The short story “Hills Like White Elephants” by Ernest Hemingway, is about a man trying to convince his girlfriend to have an abortion. The couple sits in a train station waiting for their trip to Barcelona, and are staring outside at the scenery—the line of hills “like white elephants”, as the girl, Jig, remarks. They sit and drink and they try to keep conversation light and to enjoy themselves. As the story progresses, however, cause for their underlying tenseness boils to the surface.
Every time the man or the woman try to change the subject and avoid talking about the abortion, they end up saying something that refers to or alludes to the baby or the abortion. The woman suggests that the hills look like white elephants (324), which the man fails to acknowledge. The lack of clear communication between the two causes tension and arguments at every turn. When the woman agrees sarcastically that the man has never seen white elephants, he says, "Just because you say I wouldn't have doesn't prove anything" (324). The woman is clearly annoyed at the insensitivity of the man's negative feelings toward her pregnancy. For her, the baby is a priceless treasure, but for him it is a worthless fetus.
A deeper reading leads to a new understanding of the symbolic meaning of the two landscape descriptions. They were in stark contrast to each other. One side was barren and arid, the other green and fertile. “The valley of the Ebro was long and white... there was no shade and no trees… On the other side, “were fields of grain and trees.” These opposing landscapes symbolize the contrasting options available to the couple. The dry side of the valley represented the choice to abort the unborn child and continue with an empty life filled shallow experiences, “(looking) at things and (trying) new drinks.” The fertile side of the valley represents the life the woman desires, one filled with family and meaningful moments.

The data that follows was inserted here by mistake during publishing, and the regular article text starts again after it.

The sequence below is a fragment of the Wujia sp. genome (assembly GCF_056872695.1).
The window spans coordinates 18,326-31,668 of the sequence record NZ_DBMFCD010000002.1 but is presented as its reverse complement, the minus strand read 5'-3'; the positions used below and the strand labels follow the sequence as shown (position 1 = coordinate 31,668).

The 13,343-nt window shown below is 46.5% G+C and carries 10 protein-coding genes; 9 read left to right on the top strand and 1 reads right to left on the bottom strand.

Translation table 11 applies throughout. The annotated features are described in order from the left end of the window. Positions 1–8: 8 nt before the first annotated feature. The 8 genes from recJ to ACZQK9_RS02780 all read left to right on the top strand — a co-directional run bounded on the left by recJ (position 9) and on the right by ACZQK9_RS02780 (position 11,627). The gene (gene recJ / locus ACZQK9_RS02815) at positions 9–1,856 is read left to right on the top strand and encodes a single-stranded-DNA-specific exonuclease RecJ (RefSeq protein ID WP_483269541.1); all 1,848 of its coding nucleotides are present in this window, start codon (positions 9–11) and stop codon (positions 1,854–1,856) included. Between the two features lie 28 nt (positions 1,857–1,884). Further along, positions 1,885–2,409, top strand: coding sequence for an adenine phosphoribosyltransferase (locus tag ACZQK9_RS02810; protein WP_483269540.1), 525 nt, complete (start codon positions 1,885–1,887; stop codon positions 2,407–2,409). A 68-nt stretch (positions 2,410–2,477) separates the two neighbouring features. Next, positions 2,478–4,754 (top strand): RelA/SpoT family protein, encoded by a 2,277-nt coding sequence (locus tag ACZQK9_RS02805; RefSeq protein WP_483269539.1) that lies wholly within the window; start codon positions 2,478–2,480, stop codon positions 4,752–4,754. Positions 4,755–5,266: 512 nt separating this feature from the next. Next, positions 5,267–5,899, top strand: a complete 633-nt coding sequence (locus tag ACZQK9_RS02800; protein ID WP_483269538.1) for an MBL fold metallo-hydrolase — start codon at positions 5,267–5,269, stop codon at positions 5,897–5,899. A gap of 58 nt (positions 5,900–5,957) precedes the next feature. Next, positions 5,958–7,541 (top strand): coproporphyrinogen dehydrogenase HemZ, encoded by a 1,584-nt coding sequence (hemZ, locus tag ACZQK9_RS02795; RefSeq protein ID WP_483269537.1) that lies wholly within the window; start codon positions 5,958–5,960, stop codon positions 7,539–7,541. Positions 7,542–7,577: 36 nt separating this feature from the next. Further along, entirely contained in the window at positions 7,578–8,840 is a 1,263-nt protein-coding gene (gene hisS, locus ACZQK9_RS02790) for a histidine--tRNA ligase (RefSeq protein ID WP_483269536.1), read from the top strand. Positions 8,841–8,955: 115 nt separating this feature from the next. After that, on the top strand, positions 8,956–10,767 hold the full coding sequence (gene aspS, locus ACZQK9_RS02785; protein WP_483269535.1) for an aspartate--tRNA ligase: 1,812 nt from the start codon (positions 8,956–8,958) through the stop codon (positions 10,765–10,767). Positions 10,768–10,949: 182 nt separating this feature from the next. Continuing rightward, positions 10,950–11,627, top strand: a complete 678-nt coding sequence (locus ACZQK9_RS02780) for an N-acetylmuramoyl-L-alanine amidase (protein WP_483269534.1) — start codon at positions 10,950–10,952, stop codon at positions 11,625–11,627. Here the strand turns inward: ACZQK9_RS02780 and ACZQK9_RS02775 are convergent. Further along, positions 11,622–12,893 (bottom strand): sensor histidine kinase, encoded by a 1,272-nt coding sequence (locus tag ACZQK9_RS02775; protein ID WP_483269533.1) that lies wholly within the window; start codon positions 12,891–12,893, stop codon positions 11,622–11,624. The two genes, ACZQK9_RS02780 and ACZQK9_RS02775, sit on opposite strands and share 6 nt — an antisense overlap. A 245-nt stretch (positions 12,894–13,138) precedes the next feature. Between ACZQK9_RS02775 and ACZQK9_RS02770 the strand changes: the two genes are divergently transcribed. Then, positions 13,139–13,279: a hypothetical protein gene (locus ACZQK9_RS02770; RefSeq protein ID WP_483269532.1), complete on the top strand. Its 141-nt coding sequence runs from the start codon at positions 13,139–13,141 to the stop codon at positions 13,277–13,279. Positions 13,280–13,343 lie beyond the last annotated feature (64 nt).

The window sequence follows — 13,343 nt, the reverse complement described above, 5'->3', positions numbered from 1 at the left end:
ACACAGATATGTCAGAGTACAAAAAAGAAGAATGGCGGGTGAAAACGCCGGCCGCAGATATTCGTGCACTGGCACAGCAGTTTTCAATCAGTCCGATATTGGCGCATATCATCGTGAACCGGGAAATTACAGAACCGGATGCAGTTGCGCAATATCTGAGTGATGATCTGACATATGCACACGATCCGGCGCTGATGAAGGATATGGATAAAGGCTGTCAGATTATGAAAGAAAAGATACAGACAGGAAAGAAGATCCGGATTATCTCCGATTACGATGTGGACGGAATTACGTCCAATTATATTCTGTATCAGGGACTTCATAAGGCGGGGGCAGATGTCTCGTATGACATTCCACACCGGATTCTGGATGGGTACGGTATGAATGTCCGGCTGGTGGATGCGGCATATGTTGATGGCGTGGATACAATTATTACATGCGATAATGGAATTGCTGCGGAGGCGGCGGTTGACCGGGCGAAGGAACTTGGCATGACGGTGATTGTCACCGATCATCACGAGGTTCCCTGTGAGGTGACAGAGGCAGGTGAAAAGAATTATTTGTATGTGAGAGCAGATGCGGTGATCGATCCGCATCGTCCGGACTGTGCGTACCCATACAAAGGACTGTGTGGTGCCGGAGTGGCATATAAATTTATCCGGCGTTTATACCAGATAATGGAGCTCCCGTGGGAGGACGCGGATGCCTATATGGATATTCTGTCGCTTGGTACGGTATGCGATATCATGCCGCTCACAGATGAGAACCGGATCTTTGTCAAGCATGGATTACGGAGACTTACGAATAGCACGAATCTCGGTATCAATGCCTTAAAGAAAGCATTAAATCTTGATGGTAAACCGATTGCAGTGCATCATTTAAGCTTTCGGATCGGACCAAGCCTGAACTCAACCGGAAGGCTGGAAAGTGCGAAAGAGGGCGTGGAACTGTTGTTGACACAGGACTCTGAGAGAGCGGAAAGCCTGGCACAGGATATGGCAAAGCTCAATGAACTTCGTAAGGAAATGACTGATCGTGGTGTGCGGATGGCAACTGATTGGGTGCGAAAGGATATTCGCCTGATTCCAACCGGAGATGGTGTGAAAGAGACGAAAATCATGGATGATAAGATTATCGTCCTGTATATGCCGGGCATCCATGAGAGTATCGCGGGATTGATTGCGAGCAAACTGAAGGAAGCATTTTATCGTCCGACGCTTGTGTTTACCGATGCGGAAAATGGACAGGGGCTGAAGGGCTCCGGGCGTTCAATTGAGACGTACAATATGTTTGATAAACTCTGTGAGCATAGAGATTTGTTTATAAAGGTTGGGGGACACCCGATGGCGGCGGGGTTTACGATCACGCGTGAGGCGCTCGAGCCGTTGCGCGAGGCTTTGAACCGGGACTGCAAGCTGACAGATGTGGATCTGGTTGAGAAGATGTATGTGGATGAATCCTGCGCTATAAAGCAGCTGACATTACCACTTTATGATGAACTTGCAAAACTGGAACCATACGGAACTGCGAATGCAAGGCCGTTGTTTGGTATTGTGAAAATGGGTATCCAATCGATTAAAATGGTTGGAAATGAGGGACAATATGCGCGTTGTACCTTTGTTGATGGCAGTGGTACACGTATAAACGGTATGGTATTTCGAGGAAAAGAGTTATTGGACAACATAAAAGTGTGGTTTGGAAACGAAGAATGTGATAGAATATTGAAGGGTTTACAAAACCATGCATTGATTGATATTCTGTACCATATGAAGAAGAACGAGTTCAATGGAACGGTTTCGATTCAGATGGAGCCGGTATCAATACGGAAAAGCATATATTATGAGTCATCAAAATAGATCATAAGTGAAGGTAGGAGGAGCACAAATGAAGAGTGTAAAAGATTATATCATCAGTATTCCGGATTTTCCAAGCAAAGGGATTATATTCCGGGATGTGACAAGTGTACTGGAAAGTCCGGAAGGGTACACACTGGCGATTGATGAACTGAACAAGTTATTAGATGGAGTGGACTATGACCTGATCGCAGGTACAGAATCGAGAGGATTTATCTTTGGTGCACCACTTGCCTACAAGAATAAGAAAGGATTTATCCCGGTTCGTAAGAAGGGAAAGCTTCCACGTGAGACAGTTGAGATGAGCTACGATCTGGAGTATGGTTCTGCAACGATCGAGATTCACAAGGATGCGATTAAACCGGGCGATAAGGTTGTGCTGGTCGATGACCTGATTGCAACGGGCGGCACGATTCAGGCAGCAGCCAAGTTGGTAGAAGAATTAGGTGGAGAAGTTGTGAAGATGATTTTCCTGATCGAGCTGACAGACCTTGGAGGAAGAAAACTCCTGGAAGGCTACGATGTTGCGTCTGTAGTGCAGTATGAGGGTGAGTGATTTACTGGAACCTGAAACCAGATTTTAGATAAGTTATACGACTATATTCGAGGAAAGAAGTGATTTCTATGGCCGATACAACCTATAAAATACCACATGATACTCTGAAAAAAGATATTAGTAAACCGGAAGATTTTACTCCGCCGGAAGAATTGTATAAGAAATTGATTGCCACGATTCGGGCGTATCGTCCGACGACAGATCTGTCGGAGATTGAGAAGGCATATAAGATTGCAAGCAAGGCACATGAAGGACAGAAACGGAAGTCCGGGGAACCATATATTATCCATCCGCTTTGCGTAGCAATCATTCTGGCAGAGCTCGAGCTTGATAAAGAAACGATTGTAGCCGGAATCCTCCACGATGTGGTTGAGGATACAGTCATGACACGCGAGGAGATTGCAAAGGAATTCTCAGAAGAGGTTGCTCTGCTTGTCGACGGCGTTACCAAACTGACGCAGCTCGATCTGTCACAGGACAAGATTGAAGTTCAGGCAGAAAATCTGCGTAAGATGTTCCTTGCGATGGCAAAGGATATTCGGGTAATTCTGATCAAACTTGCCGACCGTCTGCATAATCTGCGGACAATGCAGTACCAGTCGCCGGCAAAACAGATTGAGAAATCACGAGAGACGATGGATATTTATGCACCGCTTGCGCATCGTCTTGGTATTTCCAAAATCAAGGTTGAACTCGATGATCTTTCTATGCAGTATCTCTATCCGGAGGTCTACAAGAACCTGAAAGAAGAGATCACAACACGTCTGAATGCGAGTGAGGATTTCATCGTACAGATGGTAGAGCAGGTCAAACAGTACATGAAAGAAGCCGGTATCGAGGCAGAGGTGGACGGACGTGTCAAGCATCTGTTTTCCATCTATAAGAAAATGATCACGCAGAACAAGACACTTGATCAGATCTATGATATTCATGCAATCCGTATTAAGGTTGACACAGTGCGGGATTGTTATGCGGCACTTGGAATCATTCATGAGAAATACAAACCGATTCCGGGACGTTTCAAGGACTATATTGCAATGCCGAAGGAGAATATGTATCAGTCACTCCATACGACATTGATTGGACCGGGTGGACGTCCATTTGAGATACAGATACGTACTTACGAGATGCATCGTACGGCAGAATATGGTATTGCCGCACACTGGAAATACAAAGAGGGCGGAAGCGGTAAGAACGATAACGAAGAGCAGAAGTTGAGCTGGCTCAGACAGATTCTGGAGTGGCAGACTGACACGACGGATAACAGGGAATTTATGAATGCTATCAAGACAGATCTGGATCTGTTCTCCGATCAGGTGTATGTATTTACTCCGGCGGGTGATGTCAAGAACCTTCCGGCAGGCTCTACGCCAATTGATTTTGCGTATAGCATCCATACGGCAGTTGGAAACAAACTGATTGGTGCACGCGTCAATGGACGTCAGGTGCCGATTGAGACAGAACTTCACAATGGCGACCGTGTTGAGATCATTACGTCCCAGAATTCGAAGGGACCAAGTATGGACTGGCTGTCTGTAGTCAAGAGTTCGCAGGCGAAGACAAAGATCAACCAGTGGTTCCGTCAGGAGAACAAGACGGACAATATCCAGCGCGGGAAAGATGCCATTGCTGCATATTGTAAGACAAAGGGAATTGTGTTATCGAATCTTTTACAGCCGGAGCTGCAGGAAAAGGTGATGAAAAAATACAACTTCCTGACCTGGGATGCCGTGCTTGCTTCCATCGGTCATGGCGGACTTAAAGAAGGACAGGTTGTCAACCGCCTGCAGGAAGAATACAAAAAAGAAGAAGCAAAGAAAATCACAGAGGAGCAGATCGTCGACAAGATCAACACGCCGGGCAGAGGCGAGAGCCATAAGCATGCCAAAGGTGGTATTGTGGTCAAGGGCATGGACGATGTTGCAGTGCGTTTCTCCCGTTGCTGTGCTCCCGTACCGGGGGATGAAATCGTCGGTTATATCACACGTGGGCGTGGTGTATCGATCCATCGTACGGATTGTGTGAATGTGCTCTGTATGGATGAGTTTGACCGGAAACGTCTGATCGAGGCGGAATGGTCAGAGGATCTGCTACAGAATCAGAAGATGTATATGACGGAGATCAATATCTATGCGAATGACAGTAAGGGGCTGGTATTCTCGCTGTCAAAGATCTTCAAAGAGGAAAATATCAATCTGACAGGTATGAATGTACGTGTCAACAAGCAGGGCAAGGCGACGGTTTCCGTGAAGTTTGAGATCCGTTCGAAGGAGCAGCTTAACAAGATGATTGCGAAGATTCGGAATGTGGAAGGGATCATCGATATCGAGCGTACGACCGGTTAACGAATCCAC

As humans, we tend to rely on others to guide us in choosing “right” decisions. In “Hills Like White Elephants,” Ernest Hemingway tells a story of an American man with a girl, named Jig, having a conversation about whether or not Jig should undergo this “operation,” which we could assume is abortion. Jig looks to the man to tell her what she should do and what would happen afterwards, basically looking for a “right” decision. The girl is torn between listening to the man, who pushes her to have an abortion, or separating from the man, to instead, keep the baby. Hemingway uses setting and symbolism to interpret the girl’s struggle with abortion.
Considering the symbolism of the train station, the tracks, the two surrounding landscapes, and this so-called White Elephant, all help tell the story and reveal the conflict regarding the abortion. Starting with the train tracks, the tracks symbolize a junction, a present to future, a decision that needs to be made between the couple.
One of the most striking parts of the novel (that is also similar to previous discussions in Women Writers) deals with abortion. Winnie, after having two children, refuses to bring any more lives into the world because of her abusive husband. She feels for her first two children, Yiku and the late Danru, with such passion, that she aborts her babies rather than subject them to a tortured life with her evil and dominating husband, Wen Fu. Winnie later tells her daughter, Pearl, "I cried to myself, this is a sin - to give a baby such a bad life! . . . In my heart, I was being kind (627)". This situation recalls to mind Maxine Hong Kingston's short story, "No Name Woman", a story in which a similar thing happens for similar reasons. In Kingston's story, the narrator's aunt throws herself as well as her newborn baby into a well to escape a future of ridicule and oppression, not from an abusive spouse, but from a